Thursday, July 05, 2007

International trade in "Old Glory" - wrong end of the stick?

To mark the 4th of July when the US finally gained independence from the motherland this post concerns the curious action of Minnesota that has banned the flying of any American flag that was not made in the USA.

The penalty - £1,000 or 90 days in jail.

Of course, on this "globalisation" website we are interested in all acts of protectionism and this appears to be the thin end of the new "protectionist" wedge that is sweeping America (if wedges can sweep).

As a sucker for statistics here are some beauties:

In 2000 America imported $748,000 of US flag, mostly from Taiwan.
In 2001 America improted $51.7 MILLION of US flags, motly from China.

In a regression you would need a serious 9/11 dummy thrown in there. The speed with which China reacted to market demand is a great example of why globalisation works.

If the ban on imported flags had been in place in 2001 there would have a large number of upset patriots who would either have had to pay through the nose for their old glory or been flagless.

The other interesting statistic from today's Times is that 45% of all Americans fly their flag daily.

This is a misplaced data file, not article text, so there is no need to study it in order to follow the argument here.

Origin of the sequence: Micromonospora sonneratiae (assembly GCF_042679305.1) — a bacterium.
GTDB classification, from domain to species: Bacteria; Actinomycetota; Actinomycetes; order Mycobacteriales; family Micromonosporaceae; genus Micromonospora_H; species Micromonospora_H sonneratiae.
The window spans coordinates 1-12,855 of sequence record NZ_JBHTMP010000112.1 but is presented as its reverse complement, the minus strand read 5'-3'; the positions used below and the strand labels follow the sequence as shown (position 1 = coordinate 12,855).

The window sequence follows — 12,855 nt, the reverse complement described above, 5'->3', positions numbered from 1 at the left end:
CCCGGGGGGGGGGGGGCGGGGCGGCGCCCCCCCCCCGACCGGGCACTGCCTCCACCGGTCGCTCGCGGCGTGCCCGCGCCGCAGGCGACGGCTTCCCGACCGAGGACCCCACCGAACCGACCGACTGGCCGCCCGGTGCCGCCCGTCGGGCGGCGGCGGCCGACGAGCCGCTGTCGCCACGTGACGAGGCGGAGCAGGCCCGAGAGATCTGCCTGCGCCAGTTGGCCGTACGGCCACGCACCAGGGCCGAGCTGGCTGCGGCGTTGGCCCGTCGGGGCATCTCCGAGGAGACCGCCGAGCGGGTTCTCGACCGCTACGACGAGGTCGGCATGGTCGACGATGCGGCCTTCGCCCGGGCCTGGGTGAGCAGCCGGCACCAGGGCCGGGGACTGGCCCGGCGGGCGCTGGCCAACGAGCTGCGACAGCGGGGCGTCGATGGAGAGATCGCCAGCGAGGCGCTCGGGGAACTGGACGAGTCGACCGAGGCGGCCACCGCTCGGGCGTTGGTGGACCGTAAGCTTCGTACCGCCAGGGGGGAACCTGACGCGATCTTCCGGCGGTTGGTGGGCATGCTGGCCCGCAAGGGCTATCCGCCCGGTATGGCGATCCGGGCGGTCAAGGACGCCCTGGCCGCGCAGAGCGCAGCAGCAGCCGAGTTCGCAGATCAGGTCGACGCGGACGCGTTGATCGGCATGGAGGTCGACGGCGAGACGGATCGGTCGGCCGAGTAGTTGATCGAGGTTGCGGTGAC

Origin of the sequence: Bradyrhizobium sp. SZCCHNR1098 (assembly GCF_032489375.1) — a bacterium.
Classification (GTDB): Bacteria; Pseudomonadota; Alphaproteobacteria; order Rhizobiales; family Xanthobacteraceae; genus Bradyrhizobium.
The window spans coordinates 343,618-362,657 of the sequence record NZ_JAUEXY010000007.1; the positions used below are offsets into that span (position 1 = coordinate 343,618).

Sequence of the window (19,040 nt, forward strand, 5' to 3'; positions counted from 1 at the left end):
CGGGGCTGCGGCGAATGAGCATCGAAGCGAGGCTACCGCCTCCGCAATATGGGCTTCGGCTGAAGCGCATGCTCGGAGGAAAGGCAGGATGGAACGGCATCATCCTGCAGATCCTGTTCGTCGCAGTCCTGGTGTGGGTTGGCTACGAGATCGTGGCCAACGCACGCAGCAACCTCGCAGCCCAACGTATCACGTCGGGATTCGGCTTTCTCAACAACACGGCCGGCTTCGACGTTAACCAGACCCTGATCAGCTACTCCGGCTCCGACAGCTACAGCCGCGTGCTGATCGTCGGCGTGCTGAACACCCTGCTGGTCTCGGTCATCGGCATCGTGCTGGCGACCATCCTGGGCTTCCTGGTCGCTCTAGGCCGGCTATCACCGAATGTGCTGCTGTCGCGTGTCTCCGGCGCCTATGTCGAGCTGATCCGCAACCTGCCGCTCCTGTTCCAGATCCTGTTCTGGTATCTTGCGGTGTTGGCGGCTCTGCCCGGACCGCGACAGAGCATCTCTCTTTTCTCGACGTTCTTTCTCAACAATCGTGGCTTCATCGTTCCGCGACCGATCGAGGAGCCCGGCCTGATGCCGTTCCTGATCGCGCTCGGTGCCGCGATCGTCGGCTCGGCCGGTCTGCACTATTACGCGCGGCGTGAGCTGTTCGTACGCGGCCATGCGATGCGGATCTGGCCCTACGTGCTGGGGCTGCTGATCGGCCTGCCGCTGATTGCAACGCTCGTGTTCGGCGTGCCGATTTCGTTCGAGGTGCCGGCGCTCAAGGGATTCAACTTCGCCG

In the UK I would suspect the figure would be less than 1% at best rising dramatically just before England get knocked out of the latest football competiton after which it falls back to less than 1% within a day or two.

Americans fly the flag for July 4, as long as it’s not made in China
As if raising and waving millions of Stars and Stripes was not patriotic enough at Independence Day celebrations yesterday, the flags now have to be made in the US.

The state of Minnesota has taken the most draconian action, requiring all US flags sold in the state to be of American manufacture. Violations of the law, which comes into force at the end of the year, will be punished by a $1,000 (£495) fine or 90 days in jail.

From this month, schools and colleges in Arizona are being forced to equip every classroom with a US-made Stars and Stripes – sometimes known as “Old Glory”.

Tennessee state law already stipulates that any US flag bought with public money cannot be imported from another country, while similar Bills are being considered by legislators in New Jersey and Pennsylvania.

Such measures chime with the protectionist mood sweeping America. The Democrats, in particular, have become increasingly concerned about preserving manufacturing jobs that they believe are being destroyed by free trade and cheap foreign imports.

In this cause Old Glory has, as ever, emerged as a potent symbol. Last year Republicans failed by a single vote to get the two-thirds majority they needed in the US Senate for a constitutional amendment banning the burning of the flag.

No comments: